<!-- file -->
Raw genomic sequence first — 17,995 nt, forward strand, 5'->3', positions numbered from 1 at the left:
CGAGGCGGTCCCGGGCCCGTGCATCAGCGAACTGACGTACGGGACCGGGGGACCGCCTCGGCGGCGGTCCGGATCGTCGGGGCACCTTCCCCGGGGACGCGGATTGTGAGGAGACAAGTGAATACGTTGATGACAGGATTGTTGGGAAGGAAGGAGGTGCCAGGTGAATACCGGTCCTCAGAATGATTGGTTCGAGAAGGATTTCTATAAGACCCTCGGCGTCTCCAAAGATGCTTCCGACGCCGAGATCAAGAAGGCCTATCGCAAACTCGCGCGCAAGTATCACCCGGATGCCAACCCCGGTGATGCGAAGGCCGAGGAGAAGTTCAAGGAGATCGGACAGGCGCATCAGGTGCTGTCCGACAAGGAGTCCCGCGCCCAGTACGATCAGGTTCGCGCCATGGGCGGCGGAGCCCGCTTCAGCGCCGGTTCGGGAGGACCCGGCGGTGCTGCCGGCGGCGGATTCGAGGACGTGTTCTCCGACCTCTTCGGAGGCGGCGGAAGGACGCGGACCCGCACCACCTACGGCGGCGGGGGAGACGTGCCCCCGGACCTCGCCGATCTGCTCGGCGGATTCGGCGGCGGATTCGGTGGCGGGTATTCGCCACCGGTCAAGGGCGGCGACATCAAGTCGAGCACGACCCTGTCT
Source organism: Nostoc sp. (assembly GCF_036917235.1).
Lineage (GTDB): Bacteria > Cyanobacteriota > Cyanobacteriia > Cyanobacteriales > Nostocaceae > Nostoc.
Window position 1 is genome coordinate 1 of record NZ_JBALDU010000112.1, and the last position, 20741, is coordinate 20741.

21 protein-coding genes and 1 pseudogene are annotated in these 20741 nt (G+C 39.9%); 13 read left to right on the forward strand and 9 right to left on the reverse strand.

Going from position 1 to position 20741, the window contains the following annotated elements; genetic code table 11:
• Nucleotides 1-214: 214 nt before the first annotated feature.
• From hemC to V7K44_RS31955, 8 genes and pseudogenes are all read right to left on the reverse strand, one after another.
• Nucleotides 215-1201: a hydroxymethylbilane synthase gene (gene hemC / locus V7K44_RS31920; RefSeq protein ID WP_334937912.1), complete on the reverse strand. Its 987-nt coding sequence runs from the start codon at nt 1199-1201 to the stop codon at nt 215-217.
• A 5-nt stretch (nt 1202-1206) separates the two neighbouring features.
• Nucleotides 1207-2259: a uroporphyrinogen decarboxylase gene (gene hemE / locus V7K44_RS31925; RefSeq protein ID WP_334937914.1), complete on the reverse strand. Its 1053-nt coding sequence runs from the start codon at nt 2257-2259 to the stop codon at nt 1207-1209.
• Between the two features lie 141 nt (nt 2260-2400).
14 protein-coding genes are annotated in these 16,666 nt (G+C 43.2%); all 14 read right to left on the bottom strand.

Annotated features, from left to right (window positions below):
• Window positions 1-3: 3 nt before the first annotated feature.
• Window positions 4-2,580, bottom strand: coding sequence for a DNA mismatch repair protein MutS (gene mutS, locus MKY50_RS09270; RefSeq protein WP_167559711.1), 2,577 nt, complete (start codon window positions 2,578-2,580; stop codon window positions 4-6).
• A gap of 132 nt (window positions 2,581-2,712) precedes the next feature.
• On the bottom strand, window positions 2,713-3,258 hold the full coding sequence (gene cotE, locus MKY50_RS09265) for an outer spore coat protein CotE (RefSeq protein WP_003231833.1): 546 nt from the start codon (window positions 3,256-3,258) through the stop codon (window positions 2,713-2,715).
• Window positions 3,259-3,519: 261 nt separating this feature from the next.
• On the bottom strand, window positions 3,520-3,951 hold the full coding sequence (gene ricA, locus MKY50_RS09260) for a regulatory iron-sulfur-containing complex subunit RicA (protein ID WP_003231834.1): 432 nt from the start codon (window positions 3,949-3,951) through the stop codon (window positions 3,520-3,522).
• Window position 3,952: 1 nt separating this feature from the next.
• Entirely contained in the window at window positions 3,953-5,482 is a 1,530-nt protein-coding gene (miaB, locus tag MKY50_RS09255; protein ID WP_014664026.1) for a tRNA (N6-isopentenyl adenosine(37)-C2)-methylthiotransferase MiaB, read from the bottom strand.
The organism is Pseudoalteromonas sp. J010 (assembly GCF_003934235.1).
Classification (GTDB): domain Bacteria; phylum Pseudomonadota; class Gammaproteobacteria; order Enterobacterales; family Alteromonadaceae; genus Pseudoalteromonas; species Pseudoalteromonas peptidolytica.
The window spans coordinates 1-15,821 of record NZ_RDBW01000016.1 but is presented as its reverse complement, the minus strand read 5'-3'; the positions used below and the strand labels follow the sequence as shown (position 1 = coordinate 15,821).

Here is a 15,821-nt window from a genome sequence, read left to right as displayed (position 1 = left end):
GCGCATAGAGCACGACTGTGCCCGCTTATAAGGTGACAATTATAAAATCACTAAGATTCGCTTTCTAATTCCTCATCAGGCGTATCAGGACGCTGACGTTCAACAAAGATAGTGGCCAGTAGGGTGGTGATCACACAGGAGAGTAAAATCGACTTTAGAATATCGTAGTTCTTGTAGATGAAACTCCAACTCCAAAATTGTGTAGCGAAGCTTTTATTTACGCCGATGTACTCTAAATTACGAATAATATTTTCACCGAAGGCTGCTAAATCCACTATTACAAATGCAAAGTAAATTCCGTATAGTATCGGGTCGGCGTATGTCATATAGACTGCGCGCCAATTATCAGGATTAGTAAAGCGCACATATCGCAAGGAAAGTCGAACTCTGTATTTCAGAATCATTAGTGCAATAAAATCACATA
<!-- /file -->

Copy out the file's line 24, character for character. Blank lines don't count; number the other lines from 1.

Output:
The organism is Pseudoalteromonas sp. J010 (assembly GCF_003934235.1).